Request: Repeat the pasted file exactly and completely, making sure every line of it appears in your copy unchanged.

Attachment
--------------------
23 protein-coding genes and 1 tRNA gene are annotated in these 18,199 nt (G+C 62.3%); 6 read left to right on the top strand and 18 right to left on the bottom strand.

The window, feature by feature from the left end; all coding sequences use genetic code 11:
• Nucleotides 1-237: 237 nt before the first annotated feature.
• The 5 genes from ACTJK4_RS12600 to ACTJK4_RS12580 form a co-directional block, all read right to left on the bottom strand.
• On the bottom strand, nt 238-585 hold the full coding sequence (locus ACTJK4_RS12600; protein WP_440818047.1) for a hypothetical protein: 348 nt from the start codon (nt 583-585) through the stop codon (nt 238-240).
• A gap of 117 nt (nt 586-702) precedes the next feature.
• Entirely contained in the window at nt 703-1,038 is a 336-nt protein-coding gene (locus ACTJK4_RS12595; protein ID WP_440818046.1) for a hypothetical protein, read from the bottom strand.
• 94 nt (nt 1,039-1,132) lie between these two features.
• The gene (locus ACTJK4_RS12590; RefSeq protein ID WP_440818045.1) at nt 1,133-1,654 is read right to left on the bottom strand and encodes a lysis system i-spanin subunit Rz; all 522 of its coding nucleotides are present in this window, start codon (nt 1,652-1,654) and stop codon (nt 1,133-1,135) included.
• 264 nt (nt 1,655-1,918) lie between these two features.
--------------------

23 protein-coding genes and 1 tRNA gene are annotated in these 18,199 nt (G+C 62.3%); 6 read left to right on the top strand and 18 right to left on the bottom strand.

The window, feature by feature from the left end; all coding sequences use genetic code 11:
• Nucleotides 1-237: 237 nt before the first annotated feature.
• The 5 genes from ACTJK4_RS12600 to ACTJK4_RS12580 form a co-directional block, all read right to left on the bottom strand.
• On the bottom strand, nt 238-585 hold the full coding sequence (locus ACTJK4_RS12600; protein WP_440818047.1) for a hypothetical protein: 348 nt from the start codon (nt 583-585) through the stop codon (nt 238-240).
• A gap of 117 nt (nt 586-702) precedes the next feature.
• Entirely contained in the window at nt 703-1,038 is a 336-nt protein-coding gene (locus ACTJK4_RS12595; protein ID WP_440818046.1) for a hypothetical protein, read from the bottom strand.
• 94 nt (nt 1,039-1,132) lie between these two features.
• The gene (locus ACTJK4_RS12590; RefSeq protein ID WP_440818045.1) at nt 1,133-1,654 is read right to left on the bottom strand and encodes a lysis system i-spanin subunit Rz; all 522 of its coding nucleotides are present in this window, start codon (nt 1,652-1,654) and stop codon (nt 1,133-1,135) included.
• 264 nt (nt 1,655-1,918) lie between these two features.